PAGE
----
TS: I can see that what I have said might be considered harsh by some. There is, however, truth in it and I do not see that skirting around the truth for fear of offending people, as is currently the fashion, helps anyone. I believe that, if in the long run services are to be improved, we have to be allowed to describe things as they are. We have to know where we are starting from.

On a slightly different point: we hear a lot about ethnic and cultural sensitivity. It does not, however, seem to have occurred to anyone that it might be rather a shock to the cultural system and therapeutically not very helpful for a well-educated young English man, arriving in a psychiatric ward for the first time – a pretty frightening experience in itself – to find himself in the care of people who are not English or European even and come from a very different cultural background, with all that means in terms of attitudes to politeness, privacy, the status of the sick and mad and so forth. I remember a ward manager from Mauritius telling me once that he wished he had some white nurses on his staff.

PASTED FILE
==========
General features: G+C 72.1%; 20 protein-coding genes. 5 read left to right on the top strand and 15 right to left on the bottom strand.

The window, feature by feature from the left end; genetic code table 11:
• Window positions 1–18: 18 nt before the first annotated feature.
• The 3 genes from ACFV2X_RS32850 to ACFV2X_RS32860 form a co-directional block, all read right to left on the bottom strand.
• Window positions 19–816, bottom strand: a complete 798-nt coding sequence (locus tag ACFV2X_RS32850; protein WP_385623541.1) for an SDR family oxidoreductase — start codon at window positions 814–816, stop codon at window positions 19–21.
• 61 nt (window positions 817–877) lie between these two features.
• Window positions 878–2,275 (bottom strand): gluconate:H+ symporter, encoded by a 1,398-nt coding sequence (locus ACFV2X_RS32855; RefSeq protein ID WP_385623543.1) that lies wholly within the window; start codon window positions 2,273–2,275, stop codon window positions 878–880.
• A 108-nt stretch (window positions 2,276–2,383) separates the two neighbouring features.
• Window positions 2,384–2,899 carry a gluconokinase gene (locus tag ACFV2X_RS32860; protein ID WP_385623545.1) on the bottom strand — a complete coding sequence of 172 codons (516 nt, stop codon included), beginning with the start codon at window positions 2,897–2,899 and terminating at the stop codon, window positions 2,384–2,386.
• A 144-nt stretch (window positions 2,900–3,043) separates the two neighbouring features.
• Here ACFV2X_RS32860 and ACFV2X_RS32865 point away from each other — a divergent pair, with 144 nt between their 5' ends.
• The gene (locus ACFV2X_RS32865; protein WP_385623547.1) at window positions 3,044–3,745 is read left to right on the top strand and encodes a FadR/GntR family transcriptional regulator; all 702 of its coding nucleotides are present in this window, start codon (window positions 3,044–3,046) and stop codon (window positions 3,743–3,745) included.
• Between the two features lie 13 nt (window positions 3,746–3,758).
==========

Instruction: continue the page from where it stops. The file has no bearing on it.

FP: Can you tell us the reactions you have received to your book?

TS: I have had several dozen written responses to the book, in the main from parents and relatives of people with schizophrenia, but also from sufferers, psychiatrists, GPs and people both teaching and studying on nursing degree courses. The vast majority have written to tell me that my story is their story. Often the emphasis is on the sadness and horror of their experience, but many have also found the care system woefully inadequate and many are infuriated by the “politically correct” attitudes that prevail. Some students wrote to tell me that a lecturer had told them off for thinking of their work as “nursing” and “caring,” on the grounds that such terms implied a patronizing attitude to…well, their “clients,” I imagine, hardly their patients. The people who did not like it, somewhat ironically, I could not help thinking, were the mental health charity Rethink!

Incidentally, one GP – married to a psychiatrist – suggested that I was perhaps too generous about the abilities of psychiatrists, pointing out that because psychiatry has been seen as a poor cousin in the medical prestige stakes it has tended to attract less talented practitioners: easier to become a consultant than in cardiology, say!

FP: I’ve heard it said that psychiatry attracts both the best and the worst doctors; alas every speciality has less committed or talented practitioners.  Not so long ago general practice used to be the medical career of last resort, but now they’re running the show!

Do you have any advice for psychiatrists in training?